89. Footprints around God’s World

89. Footprints around God’s World

From Chicken Soup for the Soul: Runners

Footprints around God’s World

It’s elevating and humbling at the same time. Running along a beach at sunrise with no other footprints in the sand, you realize the vastness of creation, your own insignificant space in the plan, how tiny you really are, your own creatureliness and how much you owe to the supreme body, the God that brought all this beauty and harmony into being.
 ~Sister Marion Irvine, 2:51 PR and 1984 U.S. Olympic Marathon Trials qualifier

“You’re going to wear that out in public? You must be jokin’!” six-year-old Helen Rafferty asked me in a lilting Irish brogue as she watched me unpack my running shorts and tank top. I could tell that her mother, standing near the lace curtains, was thinking the same thing.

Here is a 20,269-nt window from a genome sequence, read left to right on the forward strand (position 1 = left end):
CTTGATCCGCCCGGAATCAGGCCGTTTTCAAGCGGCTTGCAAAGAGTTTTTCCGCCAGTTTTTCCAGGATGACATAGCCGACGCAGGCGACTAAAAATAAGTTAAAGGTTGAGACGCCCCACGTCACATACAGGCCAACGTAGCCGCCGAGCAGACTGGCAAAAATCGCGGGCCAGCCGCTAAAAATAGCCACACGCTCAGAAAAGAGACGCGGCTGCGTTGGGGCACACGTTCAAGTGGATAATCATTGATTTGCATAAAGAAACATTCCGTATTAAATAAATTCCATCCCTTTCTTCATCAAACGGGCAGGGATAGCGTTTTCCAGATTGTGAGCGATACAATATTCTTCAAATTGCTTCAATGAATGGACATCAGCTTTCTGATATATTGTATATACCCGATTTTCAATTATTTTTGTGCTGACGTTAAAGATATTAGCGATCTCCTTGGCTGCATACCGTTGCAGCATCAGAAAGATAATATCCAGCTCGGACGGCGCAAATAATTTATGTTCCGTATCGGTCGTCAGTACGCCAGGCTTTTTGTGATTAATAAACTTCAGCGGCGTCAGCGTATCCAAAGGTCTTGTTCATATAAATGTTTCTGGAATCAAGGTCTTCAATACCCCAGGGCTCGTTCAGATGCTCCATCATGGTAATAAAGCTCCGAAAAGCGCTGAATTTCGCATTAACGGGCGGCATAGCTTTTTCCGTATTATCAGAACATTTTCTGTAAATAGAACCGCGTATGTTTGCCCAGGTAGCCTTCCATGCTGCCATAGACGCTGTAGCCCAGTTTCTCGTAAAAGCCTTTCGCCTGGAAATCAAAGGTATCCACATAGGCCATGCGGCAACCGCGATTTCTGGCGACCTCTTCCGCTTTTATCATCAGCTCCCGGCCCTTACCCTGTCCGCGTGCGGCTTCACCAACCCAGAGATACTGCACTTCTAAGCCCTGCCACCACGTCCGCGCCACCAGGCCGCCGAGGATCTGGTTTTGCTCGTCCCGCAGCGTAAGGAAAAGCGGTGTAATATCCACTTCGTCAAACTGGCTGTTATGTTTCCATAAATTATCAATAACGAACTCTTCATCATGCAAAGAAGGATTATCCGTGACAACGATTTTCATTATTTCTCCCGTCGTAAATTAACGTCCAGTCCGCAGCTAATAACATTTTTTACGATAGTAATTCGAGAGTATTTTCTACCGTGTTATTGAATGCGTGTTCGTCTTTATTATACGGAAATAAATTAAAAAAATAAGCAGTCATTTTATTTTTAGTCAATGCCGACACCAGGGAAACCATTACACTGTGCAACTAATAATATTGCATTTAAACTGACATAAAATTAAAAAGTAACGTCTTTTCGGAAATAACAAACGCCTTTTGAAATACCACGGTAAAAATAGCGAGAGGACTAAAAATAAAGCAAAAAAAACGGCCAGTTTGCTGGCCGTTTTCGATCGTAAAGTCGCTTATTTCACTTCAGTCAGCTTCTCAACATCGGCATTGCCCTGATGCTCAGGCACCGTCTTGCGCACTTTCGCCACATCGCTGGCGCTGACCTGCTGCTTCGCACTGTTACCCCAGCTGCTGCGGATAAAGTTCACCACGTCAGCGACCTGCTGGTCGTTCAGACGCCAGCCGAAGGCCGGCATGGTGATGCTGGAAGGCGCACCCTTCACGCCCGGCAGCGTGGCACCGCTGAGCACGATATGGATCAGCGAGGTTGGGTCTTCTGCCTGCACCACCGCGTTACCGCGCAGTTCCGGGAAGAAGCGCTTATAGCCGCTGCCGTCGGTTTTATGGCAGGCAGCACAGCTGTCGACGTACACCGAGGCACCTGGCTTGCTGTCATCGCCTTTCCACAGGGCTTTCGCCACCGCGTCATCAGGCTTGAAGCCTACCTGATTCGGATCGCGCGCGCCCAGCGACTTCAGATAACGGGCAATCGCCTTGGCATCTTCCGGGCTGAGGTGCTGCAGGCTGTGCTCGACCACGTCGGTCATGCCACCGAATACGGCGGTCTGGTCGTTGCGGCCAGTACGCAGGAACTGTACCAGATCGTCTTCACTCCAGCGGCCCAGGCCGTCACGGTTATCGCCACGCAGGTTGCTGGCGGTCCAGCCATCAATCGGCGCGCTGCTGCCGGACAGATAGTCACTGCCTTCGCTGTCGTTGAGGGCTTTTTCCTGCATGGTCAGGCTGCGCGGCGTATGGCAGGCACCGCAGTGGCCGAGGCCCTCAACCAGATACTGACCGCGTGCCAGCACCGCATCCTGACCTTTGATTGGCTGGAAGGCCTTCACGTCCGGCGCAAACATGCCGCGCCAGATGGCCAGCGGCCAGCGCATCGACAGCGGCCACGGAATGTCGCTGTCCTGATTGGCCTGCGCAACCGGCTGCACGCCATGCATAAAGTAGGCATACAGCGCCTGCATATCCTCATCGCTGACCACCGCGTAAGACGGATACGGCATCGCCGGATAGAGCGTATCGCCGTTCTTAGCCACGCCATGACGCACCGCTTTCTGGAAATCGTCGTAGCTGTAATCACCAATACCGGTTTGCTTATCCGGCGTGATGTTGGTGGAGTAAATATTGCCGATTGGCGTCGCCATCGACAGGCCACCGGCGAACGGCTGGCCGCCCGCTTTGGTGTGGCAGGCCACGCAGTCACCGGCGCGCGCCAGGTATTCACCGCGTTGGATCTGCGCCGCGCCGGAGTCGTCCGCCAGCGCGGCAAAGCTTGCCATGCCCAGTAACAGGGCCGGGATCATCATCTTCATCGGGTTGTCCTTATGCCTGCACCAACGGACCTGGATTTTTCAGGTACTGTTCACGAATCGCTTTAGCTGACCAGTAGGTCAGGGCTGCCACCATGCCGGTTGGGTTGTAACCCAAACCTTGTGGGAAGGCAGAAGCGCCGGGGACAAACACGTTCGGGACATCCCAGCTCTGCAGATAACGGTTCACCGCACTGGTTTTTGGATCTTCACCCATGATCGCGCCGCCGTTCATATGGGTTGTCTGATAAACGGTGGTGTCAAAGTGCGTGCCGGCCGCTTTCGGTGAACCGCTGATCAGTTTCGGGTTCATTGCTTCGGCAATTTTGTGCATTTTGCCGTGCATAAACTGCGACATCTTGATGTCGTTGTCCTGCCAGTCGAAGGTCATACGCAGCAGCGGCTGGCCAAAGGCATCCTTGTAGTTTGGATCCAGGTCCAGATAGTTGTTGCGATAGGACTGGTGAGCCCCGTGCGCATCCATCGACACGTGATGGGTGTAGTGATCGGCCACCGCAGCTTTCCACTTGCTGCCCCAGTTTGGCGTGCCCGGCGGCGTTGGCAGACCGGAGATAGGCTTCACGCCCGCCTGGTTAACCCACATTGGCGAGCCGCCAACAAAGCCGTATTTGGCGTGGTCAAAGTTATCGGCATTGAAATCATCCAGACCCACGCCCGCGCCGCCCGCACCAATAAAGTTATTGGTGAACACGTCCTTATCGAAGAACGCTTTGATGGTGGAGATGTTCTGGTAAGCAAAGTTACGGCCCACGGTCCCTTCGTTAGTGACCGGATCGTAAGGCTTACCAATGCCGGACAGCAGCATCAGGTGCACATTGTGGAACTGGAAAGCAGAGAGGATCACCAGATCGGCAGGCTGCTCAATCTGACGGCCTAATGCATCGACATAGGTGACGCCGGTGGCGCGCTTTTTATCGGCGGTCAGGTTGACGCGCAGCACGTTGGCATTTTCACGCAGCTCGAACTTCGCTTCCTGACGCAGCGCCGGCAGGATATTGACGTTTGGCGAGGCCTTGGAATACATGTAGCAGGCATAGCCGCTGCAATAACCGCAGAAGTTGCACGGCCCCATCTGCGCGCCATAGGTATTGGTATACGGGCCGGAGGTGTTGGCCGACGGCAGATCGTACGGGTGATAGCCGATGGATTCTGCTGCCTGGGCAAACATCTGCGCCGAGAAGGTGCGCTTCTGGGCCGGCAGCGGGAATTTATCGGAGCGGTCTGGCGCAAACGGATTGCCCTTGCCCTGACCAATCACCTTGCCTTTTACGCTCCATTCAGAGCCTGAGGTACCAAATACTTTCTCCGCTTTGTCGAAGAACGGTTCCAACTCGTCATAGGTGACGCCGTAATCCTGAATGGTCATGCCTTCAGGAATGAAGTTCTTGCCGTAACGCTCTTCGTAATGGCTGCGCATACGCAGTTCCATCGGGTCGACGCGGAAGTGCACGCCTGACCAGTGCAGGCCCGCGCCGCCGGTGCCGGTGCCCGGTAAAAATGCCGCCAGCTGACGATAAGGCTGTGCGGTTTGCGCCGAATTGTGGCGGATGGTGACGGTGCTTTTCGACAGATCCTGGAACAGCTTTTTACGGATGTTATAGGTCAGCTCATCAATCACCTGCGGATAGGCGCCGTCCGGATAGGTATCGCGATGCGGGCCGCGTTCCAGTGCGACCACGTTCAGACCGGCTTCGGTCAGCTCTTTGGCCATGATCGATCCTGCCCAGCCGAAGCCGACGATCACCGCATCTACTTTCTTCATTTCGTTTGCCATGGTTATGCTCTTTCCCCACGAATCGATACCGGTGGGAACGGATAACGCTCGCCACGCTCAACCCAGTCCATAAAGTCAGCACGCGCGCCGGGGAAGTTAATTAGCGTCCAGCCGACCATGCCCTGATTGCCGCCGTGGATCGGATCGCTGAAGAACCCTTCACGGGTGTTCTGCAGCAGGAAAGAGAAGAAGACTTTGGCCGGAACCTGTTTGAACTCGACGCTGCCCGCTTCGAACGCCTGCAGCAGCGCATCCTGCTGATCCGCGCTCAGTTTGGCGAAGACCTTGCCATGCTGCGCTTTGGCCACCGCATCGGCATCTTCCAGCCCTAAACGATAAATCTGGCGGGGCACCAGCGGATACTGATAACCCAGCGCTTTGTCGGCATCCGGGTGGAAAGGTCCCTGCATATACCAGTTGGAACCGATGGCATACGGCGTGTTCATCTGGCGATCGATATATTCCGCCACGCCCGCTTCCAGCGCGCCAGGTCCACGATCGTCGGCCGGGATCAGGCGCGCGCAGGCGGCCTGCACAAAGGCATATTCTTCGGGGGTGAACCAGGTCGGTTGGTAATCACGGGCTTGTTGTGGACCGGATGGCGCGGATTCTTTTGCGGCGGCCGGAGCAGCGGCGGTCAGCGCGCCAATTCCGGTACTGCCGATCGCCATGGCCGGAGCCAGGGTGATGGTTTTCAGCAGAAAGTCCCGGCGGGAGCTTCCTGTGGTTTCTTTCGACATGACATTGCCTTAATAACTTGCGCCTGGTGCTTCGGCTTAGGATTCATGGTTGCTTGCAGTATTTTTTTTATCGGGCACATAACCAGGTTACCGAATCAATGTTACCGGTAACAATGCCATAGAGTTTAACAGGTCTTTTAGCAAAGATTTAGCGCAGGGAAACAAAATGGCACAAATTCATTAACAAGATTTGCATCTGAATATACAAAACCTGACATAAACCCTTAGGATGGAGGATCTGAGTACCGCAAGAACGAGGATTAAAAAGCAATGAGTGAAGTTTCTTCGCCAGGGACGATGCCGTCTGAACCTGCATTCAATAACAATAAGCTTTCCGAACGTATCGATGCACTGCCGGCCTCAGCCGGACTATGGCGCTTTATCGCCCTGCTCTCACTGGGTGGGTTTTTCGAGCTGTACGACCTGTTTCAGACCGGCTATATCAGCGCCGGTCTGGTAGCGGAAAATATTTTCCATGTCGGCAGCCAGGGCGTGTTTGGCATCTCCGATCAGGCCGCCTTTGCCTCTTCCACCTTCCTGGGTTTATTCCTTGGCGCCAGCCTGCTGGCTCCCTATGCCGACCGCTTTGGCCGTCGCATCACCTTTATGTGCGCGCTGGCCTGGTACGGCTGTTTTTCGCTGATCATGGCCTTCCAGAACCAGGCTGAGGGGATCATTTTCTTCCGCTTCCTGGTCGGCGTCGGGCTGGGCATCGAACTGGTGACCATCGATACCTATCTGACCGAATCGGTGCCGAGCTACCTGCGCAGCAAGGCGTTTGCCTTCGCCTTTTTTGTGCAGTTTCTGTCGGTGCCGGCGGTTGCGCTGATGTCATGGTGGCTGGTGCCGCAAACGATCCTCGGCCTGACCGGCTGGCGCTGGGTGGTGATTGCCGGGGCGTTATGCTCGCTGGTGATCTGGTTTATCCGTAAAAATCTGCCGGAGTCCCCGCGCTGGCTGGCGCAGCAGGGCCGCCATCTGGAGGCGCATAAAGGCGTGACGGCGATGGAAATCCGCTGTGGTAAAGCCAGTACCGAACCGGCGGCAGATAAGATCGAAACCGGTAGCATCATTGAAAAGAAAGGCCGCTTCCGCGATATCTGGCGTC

Oh great! If they really don’t wear running gear here in the Emerald Isle, then I’m going to have to spend a titanic amount of my Guinness money on a sweat suit. At least then I won’t stick out while running the next few months.

And that’s just what I did. Like a banshee, I scoured Dublin that fall day in 1986. I finally found a turquoise warm-up suit. It wasn’t my style, but at least now I was ready to hit the cobblestones. Even though Dublin had a small marathon at that time, I deduced that the Irish hadn’t been bitten by the running bug. It seemed like I was the only runner out there during the entire semester I studied abroad. And so it didn’t really matter what running gear I wore, because regardless of what I threw on, I stuck out like a fitness freak anyway.

I found it curious that the running craze hadn’t reached this island yet. Jogging had been so popular in America ever since Rocky hit the big screen in 1976, when I was ten and had become a runner myself. Even on cold days a person couldn’t drive around my home state of Minnesota without seeing people running through neighborhoods, along the banks of the Mississippi or on paths around our numerous lakes. I pondered: Had the running craze bypassed only Ireland, or had it leapfrogged the entire world, only to be popular in the United States?